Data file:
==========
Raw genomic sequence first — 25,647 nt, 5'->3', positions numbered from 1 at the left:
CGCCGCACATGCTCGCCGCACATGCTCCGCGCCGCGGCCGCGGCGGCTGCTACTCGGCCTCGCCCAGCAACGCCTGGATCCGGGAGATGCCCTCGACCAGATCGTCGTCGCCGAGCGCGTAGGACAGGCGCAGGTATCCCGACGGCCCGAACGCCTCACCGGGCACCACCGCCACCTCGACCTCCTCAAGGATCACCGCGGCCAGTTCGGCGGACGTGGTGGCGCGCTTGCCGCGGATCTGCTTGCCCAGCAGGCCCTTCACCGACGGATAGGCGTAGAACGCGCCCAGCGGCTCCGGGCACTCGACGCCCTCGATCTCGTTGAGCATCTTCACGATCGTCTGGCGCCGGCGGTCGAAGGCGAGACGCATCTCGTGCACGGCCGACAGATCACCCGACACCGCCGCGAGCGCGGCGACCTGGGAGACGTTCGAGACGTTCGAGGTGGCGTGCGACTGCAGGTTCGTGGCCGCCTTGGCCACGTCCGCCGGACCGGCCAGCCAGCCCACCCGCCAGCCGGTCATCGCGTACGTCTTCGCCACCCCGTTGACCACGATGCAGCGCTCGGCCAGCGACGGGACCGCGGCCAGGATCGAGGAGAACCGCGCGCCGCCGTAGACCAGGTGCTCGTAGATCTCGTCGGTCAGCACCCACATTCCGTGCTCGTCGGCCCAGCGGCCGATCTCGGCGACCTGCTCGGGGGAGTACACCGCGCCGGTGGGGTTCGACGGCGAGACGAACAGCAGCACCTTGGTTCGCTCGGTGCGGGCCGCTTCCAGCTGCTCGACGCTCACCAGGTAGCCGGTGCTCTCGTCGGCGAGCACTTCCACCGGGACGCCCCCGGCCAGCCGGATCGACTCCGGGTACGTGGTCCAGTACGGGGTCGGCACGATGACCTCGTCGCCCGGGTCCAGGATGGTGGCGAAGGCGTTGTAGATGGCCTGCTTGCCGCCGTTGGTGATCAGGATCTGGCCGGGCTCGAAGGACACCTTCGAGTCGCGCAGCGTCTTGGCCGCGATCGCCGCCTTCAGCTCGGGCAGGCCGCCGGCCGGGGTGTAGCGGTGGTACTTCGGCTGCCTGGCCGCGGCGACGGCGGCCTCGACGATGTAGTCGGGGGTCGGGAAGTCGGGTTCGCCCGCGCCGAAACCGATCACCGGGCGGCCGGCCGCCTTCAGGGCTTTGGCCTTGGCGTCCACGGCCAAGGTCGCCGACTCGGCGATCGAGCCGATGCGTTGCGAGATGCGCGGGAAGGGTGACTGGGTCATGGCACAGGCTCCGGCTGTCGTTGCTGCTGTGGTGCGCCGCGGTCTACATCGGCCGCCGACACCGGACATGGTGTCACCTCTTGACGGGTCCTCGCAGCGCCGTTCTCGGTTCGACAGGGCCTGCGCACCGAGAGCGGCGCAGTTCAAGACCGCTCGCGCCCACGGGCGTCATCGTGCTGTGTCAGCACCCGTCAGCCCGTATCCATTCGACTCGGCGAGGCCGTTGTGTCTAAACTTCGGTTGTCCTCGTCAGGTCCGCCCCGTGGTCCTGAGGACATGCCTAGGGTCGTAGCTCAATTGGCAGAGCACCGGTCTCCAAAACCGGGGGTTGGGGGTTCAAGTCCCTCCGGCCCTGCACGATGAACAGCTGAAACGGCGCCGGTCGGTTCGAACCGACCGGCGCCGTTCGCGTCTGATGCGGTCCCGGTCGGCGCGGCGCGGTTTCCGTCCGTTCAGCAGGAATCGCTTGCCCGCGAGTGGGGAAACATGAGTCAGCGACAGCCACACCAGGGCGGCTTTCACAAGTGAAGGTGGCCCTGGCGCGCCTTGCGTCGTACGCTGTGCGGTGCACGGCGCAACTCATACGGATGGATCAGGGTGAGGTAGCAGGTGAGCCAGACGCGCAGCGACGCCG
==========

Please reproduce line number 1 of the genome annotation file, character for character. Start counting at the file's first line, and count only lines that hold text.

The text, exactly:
Raw genomic sequence first — 25,647 nt, 5'->3', positions numbered from 1 at the left: